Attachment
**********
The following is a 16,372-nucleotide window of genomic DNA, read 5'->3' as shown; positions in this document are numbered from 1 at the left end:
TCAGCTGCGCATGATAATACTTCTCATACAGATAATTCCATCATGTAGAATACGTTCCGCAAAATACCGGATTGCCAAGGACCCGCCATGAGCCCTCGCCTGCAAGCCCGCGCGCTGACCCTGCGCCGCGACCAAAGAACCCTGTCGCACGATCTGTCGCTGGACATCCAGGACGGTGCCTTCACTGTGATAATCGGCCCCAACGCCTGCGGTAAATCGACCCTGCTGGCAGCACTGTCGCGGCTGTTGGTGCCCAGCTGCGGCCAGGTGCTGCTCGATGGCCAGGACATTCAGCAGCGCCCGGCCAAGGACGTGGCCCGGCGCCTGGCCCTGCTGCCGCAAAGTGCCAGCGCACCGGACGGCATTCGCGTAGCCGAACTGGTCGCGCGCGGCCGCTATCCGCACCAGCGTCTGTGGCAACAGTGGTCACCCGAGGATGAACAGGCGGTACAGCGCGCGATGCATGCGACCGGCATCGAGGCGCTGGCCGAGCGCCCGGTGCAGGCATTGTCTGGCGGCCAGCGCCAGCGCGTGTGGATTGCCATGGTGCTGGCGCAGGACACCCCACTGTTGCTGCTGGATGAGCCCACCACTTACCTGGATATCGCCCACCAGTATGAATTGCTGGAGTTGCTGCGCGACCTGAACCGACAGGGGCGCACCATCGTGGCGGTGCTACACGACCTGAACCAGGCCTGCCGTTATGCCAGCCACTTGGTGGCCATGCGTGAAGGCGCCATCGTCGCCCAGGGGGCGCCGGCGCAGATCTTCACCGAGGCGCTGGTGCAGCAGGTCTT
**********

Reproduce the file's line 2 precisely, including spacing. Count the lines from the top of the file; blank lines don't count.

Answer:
TCAGCTGCGCATGATAATACTTCTCATACAGATAATTCCATCATGTAGAATACGTTCCGCAAAATACCGGATTGCCAAGGACCCGCCATGAGCCCTCGCCTGCAAGCCCGCGCGCTGACCCTGCGCCGCGACCAAAGAACCCTGTCGCACGATCTGTCGCTGGACATCCAGGACGGTGCCTTCACTGTGATAATCGGCCCCAACGCCTGCGGTAAATCGACCCTGCTGGCAGCACTGTCGCGGCTGTTGGTGCCCAGCTGCGGCCAGGTGCTGCTCGATGGCCAGGACATTCAGCAGCGCCCGGCCAAGGACGTGGCCCGGCGCCTGGCCCTGCTGCCGCAAAGTGCCAGCGCACCGGACGGCATTCGCGTAGCCGAACTGGTCGCGCGCGGCCGCTATCCGCACCAGCGTCTGTGGCAACAGTGGTCACCCGAGGATGAACAGGCGGTACAGCGCGCGATGCATGCGACCGGCATCGAGGCGCTGGCCGAGCGCCCGGTGCAGGCATTGTCTGGCGGCCAGCGCCAGCGCGTGTGGATTGCCATGGTGCTGGCGCAGGACACCCCACTGTTGCTGCTGGATGAGCCCACCACTTACCTGGATATCGCCCACCAGTATGAATTGCTGGAGTTGCTGCGCGACCTGAACCGACAGGGGCGCACCATCGTGGCGGTGCTACACGACCTGAACCAGGCCTGCCGTTATGCCAGCCACTTGGTGGCCATGCGTGAAGGCGCCATCGTCGCCCAGGGGGCGCCGGCGCAGATCTTCACCGAGGCGCTGGTGCAGCAGGTCTT